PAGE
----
Published On: Wed, May 1st, 2024

Sint Maarten Must Pivot to Sustainable Development Amid Environmental Concerns and Climate Uncertainty

Dear Editor,

In the face of an increasingly devastating hurricane season and ongoing environmental degradation, the need for Sint Maarten to adopt sustainable development strategies has never been more urgent. As a resident who has witnessed the transformation of our island, the reckless pace of development has led to the destruction of our natural, cultural, and historical heritage. This approach not only compromises our resilience to climate change but also overlooks the well-being of our communities, communities very vulnerable to the impacts of a changing climate.

The first step towards sustainability is to halt the overbuilding and ecological destruction currently underway. Planned developments threatening our last mangrove strands exemplify the type of short-sighted decision-making that can no longer be afforded. Our natural coastal and terrestrial resources such as mangroves, are not just critical buffers against hurricanes; they also support biodiversity and help in carbon sequestration, making them invaluable to a small island developing state like ours.

Our utilities infrastructure, already struggling under the existing load and still struggling with issues as basic as billing, is a clear signal that our public infrastructure cannot support further large-scale development. This situation underscores the need for a comprehensive carrying capacity study to guide our development choices responsibly.

Effective zoning and implementation of national zoning plans are essential. Our island requires an adaptive zoning strategy that reflects our unique ecological and socio-economic contexts, including stringent protections for sensitive areas. Transitioning our hillside and beach policies into enforceable laws must be prioritized to protect these vulnerable ecosystems from further degradation.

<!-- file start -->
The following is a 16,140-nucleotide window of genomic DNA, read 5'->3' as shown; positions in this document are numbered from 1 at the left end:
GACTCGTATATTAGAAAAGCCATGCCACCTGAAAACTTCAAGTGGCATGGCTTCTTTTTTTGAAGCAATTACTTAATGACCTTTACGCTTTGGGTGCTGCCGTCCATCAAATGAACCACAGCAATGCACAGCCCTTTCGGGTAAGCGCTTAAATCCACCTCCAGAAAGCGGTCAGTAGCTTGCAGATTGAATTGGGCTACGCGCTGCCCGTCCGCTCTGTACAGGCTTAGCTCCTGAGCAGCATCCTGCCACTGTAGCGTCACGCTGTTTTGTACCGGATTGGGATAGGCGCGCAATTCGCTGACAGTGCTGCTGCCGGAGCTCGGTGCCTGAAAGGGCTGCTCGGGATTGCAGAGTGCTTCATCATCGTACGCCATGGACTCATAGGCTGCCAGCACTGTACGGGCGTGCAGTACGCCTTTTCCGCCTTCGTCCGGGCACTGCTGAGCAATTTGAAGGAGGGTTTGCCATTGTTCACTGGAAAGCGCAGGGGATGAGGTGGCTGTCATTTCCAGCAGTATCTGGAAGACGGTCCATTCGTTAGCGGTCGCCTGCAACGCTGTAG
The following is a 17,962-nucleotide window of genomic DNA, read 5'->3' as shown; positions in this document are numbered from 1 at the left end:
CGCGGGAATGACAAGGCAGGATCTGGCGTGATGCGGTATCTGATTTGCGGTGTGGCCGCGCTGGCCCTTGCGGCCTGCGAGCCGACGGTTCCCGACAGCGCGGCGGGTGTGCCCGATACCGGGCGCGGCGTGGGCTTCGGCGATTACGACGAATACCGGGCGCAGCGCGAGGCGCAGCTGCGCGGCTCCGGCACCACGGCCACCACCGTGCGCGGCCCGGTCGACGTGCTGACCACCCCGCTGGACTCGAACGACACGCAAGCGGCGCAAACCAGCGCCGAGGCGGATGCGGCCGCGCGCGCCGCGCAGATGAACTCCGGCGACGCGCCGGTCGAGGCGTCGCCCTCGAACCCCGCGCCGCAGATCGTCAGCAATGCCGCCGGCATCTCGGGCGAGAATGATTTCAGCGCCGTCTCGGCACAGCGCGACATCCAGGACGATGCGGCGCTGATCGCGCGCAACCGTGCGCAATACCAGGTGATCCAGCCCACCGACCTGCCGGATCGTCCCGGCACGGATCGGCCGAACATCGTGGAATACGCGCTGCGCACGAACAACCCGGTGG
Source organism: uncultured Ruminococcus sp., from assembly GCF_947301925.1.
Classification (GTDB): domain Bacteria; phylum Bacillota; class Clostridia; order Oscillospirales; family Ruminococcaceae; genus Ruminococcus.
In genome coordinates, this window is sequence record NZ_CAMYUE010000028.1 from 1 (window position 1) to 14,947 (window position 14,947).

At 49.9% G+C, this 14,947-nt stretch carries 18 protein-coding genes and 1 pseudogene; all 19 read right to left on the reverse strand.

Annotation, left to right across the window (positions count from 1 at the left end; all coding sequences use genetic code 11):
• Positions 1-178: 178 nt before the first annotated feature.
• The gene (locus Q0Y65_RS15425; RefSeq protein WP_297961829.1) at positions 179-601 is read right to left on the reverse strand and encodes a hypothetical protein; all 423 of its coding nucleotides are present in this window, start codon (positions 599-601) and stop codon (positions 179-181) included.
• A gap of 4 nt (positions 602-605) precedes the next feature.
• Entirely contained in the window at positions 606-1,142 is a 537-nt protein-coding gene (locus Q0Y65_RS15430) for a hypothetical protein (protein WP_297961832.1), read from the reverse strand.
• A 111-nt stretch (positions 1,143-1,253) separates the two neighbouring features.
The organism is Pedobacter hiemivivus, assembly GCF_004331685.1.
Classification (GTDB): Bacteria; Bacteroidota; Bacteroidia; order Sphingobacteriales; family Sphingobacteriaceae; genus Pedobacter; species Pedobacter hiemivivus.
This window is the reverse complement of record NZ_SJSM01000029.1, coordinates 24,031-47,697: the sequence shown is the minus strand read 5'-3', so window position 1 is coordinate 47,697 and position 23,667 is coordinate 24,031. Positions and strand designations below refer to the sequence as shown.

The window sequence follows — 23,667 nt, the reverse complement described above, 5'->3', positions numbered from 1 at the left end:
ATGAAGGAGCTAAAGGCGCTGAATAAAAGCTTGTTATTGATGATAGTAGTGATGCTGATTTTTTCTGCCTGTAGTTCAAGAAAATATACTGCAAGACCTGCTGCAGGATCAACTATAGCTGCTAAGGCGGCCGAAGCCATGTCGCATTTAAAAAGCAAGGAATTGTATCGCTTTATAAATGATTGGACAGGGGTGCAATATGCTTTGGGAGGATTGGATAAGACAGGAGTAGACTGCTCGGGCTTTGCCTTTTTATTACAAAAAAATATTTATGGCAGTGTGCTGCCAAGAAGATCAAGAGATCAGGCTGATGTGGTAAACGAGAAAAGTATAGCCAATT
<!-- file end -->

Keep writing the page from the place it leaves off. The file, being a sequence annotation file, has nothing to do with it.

Moreover, it is crucial to establish protected areas for our local fauna and flora. These zones would not only preserve our biodiversity but also provide spaces for our community to reconnect with and appreciate our natural environment.

To ensure a sustainable future, Sint Maarten must also look towards developing a blue and green economy. These sectors focus on ecological conservation and sustainable use of ocean and land resources, providing economic opportunities that do not compromise our environmental health. This approach has been successfully adopted by other regions with similar capacities, showing that sustainable development is not only necessary but also achievable.

Regionally, the perception that Sint Maarten, supposedly supported by the Netherlands, should be a leader in sustainable practices is met with disbelief when the reality of our situation is revealed. We must dispel this notion by taking proactive steps ourselves, especially in light of the current political climate in the Netherlands which suggests that we should not expect much support from that quarter.

Our commitment to sustainability must include rigorous environmental and social impact assessments for all developments. These assessments are critical in preventing the destruction of our historical, cultural, and natural resources and in ensuring that our communities are not adversely affected by development projects.

Sint Maarten stands at a critical juncture, and the choice is clear. We must reject unsustainable practices that have led to environmental degradation and embrace a development model that ensures environmental resilience, economic viability, and social equity. The time to act is now, lest we face the irreversible consequences of inaction in the face of climatic adversity.

Tadzio Bervoets